A person from Illinois recently won the Mega Millions $1.227 billion jackpot. Normally I don’t pay attention to such news, but an article about various kinds of problems that some big lottery winners have faced caught my eye. Here are some examples of big winners and the problems they have faced:
- Jack Whittaker won more than $300 million in 2002. Following that big win, his wife left him; in addition, his granddaughter, who had struggled with drug addiction but would have inherited his fortune, died at 17. “My granddaughter is dead because of the money,” he said. He added, “I don’t have any friends.” Thieves robbed Whittaker of hundreds of thousands of dollars, he became mired in various legal battles, and he fell into drinking and gambling. Here’s a telling statement that sums it all up: “Since I won the lottery, I think there is no control for greed. I think if you have something, there’s always someone else that wants it. I wish I’d torn that ticket up.”
- Marie Holmes won a $188-million jackpot in 2015. However, she soon had to deal with lawsuits from her ex-fiance.
- William Post III won $16.2 million in 1988. He dealt with various misfortunes, including a lawsuit from a landlord who obtained a third of his jackpot, an assault conviction, and bankruptcy (!). His brother, Jeffrey, was convicted of trying to hire a hitman to kill William and his wife for “monetary gain,” according to police.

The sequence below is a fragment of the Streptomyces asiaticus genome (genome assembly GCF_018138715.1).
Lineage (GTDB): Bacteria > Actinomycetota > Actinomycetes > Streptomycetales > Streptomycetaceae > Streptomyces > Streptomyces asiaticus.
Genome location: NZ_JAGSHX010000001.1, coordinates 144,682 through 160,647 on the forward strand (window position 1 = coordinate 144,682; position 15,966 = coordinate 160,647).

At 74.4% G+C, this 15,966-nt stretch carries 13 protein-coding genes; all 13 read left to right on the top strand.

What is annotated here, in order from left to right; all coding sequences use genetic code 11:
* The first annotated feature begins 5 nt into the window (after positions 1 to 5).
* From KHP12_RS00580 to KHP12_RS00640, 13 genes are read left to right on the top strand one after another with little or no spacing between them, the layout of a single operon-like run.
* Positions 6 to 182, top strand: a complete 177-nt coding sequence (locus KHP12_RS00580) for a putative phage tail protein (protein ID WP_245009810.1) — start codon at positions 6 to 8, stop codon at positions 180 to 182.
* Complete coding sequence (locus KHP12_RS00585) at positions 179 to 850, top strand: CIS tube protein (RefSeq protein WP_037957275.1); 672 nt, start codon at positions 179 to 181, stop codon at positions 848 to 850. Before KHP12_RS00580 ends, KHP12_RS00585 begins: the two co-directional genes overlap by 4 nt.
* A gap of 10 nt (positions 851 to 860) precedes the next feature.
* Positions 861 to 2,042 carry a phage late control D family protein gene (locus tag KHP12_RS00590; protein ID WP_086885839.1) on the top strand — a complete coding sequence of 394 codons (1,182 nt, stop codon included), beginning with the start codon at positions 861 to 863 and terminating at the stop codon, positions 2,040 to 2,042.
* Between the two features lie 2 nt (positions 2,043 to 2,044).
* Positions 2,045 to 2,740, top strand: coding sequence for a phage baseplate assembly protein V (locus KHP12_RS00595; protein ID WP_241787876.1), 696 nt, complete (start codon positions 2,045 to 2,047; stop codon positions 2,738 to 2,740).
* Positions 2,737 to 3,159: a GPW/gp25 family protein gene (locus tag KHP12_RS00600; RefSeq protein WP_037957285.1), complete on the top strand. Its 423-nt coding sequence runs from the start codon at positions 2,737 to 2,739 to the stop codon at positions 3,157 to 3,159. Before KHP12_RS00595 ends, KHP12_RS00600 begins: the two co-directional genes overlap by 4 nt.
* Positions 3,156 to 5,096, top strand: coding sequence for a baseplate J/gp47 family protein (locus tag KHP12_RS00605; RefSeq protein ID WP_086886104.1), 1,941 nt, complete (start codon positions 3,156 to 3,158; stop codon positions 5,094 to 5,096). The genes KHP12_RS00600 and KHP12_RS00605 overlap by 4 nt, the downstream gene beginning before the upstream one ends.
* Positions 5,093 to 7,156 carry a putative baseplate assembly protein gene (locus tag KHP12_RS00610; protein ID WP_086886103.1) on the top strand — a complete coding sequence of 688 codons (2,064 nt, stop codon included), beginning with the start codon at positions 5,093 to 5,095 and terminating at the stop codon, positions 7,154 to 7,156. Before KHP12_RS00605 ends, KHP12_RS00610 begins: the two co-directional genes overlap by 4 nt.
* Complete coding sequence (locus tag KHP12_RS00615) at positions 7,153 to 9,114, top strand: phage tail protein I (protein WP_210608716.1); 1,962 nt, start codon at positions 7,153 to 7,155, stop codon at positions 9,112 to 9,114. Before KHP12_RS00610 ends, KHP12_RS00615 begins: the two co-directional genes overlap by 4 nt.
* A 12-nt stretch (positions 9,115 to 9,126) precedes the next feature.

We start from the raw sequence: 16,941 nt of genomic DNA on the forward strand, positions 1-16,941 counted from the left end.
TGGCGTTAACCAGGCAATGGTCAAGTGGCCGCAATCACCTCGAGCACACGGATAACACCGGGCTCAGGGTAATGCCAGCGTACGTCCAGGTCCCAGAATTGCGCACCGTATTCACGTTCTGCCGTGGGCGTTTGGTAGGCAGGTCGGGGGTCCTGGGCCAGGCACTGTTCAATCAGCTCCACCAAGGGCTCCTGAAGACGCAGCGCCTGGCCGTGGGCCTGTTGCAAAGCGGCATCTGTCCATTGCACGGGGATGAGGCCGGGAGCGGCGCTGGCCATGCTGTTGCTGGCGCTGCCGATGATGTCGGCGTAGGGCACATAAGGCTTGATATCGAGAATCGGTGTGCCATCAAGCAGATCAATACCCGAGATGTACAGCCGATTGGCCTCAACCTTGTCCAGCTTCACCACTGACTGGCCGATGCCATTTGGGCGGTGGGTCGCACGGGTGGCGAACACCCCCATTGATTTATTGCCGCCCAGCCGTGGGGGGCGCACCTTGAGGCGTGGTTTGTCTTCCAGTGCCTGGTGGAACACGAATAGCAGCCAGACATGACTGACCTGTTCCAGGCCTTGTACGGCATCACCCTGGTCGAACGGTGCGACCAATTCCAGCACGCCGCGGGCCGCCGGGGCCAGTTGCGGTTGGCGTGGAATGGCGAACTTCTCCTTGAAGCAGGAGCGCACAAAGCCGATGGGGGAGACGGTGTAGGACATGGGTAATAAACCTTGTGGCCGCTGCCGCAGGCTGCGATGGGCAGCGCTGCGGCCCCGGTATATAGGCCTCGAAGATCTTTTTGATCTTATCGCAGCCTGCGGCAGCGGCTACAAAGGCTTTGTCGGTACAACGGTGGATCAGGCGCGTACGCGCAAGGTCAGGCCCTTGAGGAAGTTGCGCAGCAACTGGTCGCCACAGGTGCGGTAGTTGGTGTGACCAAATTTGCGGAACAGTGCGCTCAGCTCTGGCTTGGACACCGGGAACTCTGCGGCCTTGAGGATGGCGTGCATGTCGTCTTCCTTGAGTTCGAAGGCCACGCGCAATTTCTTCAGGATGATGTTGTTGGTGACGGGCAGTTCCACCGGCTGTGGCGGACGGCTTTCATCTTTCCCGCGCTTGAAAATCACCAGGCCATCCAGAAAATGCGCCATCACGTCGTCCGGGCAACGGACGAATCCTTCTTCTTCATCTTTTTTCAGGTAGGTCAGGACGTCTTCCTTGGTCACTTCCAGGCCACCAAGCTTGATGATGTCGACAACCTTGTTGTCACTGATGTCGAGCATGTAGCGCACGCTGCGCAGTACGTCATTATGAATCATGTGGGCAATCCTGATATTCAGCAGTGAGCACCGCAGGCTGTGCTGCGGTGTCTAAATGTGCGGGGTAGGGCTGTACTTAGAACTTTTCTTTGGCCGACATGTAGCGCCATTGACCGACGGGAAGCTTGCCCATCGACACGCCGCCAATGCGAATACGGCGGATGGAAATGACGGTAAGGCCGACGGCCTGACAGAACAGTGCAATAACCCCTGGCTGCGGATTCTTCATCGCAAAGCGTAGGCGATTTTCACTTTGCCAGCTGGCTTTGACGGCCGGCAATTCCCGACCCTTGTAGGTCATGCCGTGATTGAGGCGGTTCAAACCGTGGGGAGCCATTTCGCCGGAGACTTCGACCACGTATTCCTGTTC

- Abraham Shakespeare won $31 million in 2006. A woman named Dorice Moore was convicted of killing Shakespeare six years later. She owned a medical staffing company which Shakespeare had transferred some real estate holdings to. Shakespeare had previously told his brother, “I’d have been better off broke.”
On the bright side of lottery winners, I recently saw a movie, based on a true story, called Jerry & Marge Go Large. Jerry, Marge, and others in their community manage to game the system, winning millions in the process; they use the money to revive their small town.
In spite of that movie, I still don’t buy lottery tickets, but lest you think I’m picking on those who do, greed can and does manifest itself in many other ways as well. For example, how about the stock market? Do you, like me, have investments that you track? While tracking is wise, it can easily become obsessive, speaking from experience. One way that I have dealt with this is to invest in ETFs, rather than individual stocks. The reason is that even on a bad day in the market, an ETF is, on average, going to lose less than an individual stock; the same, of course, goes for good market days and gains.
In connection with the stock market: When my wife and I were engaged, a couple of college students in a group we were helping lead at our church wondered if it was OK to have an IRA. That got us thinking the same thing. At the time, we had very little, and we were preparing to go overseas for a few years, so this question wasn’t going to affect us immediately. However, we decided at least for ourselves that it was OK, the reason being that we didn’t want to become a financial burden to anyone as we got older. Also at that time, we knew an older couple who had a rather lavish, large home. Initially, I almost felt uncomfortable being in it, but my fiancee explained that they regularly hosted large groups of international students for meals and Bible study. I thought (and still think!) that was fantastic, especially because hospitality was one of our desires as a couple and eventually as a family. At the same time, we discovered, both here and abroad, that we did not need a large apartment or home in order to be hospitable.